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Thread Subject:
2D Curve Evolution/Morphing

Subject: 2D Curve Evolution/Morphing

From: GAURAV

Date: 22 Oct, 2010 05:19:04

Message: 1 of 7

Hi!

I have two 2D curves and I need a morphing between the two curves. Can you suggest some links to Matlab scripts doing this? I need to get the output in a text file as well not just the images.

Regards,
Gaurav

Subject: 2D Curve Evolution/Morphing

From: Saurabh Mahapatra

Date: 26 Oct, 2010 19:20:04

Message: 2 of 7

I am assuming that the each curve can actually be morphed into another ( no intersections, no loops, nice and smooth curve please!). Here is the simplest morphing algorithm:

1. Discretize both the curves with the corresponding pairs of points suitably chosen. It doesnt matter if they are scaled rotated etc. What matters is that the correspondence exists.
2. Choose one curve as the attractor.
3. Write a simple while loop that applies a radial attractive force on the corresponding points

f=K sqrt[(x-x0)^2+(y-y0)^2].

You should be able to see some interesting animations. In fact, you can specify a parametrized (with respect to a loop variable) curves along which (x,y) point from curve 1 moves to curve 2.

What about the points in between for the visuals? Approximate them as straight line segments and choose sufficient number depending on how much visual fidelity you want.

I wish I had a blackboard to show this elementary but topology problem.

Subject: 2D Curve Evolution/Morphing

From: Gaurav Sharda

Date: 27 Oct, 2010 23:57:13

Message: 3 of 7

On Oct 26, 2:20 pm, "Saurabh Mahapatra"
<saurabh.mahapa...@mathworks.com> wrote:
> I am assuming that the each curve can actually be morphed into another ( no intersections, no loops, nice and smooth curve please!). Here is the simplest morphing algorithm:
>
> 1. Discretize both the curves with the corresponding pairs of points suitably chosen. It doesnt matter if they are scaled rotated etc. What matters is that the correspondence exists.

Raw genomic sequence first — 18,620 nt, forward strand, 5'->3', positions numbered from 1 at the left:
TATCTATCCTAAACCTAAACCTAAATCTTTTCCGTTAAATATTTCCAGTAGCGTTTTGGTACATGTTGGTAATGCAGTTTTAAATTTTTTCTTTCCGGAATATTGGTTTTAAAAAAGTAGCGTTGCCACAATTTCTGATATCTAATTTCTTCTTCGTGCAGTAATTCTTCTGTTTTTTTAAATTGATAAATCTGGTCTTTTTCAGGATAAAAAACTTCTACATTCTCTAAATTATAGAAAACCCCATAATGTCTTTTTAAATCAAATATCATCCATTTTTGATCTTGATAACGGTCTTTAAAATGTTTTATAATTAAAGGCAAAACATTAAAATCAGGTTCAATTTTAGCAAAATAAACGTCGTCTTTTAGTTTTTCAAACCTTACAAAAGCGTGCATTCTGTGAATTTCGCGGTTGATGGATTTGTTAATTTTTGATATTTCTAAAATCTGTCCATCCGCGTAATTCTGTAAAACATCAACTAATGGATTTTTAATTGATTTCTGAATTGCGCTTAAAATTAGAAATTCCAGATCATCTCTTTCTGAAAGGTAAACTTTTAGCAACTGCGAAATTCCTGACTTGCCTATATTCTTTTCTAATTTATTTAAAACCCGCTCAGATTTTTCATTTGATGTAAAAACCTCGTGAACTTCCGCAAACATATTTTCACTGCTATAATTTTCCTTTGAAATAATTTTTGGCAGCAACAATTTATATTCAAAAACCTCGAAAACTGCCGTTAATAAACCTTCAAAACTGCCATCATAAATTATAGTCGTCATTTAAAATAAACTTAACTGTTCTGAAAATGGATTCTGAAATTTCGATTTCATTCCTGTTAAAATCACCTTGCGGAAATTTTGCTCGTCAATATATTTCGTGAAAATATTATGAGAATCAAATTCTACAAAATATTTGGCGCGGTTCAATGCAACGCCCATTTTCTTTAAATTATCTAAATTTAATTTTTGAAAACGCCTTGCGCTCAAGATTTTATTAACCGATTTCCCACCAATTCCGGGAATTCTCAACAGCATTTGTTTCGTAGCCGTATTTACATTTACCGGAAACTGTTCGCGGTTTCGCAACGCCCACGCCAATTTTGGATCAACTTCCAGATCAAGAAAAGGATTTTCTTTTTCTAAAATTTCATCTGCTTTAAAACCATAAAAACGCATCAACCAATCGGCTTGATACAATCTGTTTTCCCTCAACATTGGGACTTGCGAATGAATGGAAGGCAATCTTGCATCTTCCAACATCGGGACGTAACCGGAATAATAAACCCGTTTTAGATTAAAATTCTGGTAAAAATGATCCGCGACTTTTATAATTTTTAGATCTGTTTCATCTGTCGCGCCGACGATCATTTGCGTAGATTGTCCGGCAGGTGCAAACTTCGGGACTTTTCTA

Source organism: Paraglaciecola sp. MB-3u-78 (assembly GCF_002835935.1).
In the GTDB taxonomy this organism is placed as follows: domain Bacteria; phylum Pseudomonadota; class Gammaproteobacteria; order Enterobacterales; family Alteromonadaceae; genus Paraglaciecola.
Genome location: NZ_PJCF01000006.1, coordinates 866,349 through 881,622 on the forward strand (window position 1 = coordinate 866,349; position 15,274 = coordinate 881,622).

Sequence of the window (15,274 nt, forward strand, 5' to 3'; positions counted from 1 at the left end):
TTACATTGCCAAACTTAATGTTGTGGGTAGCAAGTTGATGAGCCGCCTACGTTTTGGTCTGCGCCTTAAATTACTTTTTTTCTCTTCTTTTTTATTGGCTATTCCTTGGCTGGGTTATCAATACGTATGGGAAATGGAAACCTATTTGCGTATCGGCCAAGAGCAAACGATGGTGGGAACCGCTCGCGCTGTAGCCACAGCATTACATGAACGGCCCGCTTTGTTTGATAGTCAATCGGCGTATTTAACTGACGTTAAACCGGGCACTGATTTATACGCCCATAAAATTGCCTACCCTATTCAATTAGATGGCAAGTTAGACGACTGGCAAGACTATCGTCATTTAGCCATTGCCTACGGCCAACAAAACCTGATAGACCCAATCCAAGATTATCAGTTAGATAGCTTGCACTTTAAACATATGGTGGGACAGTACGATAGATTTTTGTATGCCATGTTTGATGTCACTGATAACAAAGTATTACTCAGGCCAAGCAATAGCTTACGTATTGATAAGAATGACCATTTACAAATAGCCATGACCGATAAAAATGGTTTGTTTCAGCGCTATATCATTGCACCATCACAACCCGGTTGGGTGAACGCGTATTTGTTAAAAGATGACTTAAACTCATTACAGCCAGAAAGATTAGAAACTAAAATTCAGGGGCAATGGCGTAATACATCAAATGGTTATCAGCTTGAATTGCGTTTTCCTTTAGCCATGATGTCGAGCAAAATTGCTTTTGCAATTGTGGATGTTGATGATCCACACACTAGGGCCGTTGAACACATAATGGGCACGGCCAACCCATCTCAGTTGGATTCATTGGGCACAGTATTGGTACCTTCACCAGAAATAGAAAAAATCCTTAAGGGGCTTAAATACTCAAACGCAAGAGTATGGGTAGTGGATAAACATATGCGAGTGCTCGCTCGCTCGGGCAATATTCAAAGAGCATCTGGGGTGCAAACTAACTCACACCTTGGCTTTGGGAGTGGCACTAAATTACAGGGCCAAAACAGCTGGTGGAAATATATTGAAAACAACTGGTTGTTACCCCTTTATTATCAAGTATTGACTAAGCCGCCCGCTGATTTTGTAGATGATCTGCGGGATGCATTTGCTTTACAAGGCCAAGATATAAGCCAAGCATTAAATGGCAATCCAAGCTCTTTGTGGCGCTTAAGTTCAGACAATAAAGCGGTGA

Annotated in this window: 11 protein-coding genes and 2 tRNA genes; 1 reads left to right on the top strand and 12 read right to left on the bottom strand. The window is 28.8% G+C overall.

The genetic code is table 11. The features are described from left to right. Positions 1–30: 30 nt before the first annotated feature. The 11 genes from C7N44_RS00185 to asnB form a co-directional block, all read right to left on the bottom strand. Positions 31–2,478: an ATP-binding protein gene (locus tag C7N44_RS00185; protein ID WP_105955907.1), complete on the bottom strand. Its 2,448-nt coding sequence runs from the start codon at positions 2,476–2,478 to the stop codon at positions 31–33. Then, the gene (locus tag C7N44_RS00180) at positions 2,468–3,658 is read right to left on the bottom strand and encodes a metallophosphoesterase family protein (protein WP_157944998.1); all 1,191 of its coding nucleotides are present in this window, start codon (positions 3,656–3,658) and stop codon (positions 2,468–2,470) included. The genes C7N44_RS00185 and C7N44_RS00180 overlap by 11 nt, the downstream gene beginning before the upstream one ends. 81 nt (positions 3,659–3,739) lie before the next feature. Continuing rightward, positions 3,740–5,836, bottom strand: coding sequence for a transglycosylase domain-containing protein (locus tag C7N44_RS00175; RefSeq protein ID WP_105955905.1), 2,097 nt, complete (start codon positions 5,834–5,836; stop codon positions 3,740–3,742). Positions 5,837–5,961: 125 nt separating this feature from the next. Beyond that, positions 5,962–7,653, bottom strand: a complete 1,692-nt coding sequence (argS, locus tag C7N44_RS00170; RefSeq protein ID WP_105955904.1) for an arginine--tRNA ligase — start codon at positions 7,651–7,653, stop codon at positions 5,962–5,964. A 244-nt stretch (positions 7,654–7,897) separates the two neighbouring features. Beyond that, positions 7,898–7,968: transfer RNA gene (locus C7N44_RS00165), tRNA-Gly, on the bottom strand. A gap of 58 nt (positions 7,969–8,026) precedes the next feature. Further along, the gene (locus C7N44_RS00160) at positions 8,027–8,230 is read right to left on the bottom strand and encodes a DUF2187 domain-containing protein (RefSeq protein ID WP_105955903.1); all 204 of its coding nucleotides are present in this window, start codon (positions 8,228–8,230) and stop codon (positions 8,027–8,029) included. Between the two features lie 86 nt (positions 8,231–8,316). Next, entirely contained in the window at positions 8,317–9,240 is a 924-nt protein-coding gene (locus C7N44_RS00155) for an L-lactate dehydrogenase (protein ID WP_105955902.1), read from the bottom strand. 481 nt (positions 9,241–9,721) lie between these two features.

> 2. Choose one curve as the attractor.
> 3. Write a simple while loop that applies a radial attractive force on the corresponding points
>
> f=K sqrt[(x-x0)^2+(y-y0)^2].
>
> You should be able to see some interesting animations. In fact, you can specify a parametrized (with respect to a loop variable) curves along which (x,y) point from curve 1 moves to curve 2.
>
> What about the points in between for the visuals? Approximate them as straight line segments and choose sufficient number depending on how much visual fidelity you want.
>
> I wish I had a blackboard to show this elementary but topology problem.


Hi!

Thanks for the reply. Do you have some piece of code doing the point
to point correspondence and doing the morphing thereafter?

Regards,
Gaurav

Subject: 2D Curve Evolution/Morphing

From: John D'Errico

Date: 28 Oct, 2010 00:24:04

Message: 4 of 7

"GAURAV " <gsharda@engineering.uiowa.edu> wrote in message <i9r6s8$c6e$1@fred.mathworks.com>...
> Hi!
>
> I have two 2D curves and I need a morphing between the two curves. Can you suggest some links to Matlab scripts doing this? I need to get the output in a text file as well not just the images.
>

Has nobody shown how to do this?

n1= 25;
n2 = 15;

% generate two simple curves
p1x = sort(rand(n1,1));
p1y = sqrt(p1x);

p2x = sort(rand(n2,1));
p2y = p2x.^3;

plot(p1x,p1y,'ro',p2x,p2y,'go')
hold on

% interpolate both curves at the same number
% of equidistant points, in this case, 200 of them
p1t = interparc(200,p1x,p1y);
p2t = interparc(200,p2x,p2y);

% now plot the morphed family
for s = 0:.1:1
  plot(p1t(:,1).*(1-s) + p2t(:,1).*s,p1t(:,2).*(1-s)+p2t(:,2).*s,'b-')
end

Find interparc on the FEX, here:

http://www.mathworks.com/matlabcentral/fileexchange/27096-interparc

HTH,
John

Subject: 2D Curve Evolution/Morphing

From: GAURAV

Date: 28 Oct, 2010 06:24:05

Message: 5 of 7

Hi John!!

Hey Thanks a lot! It works!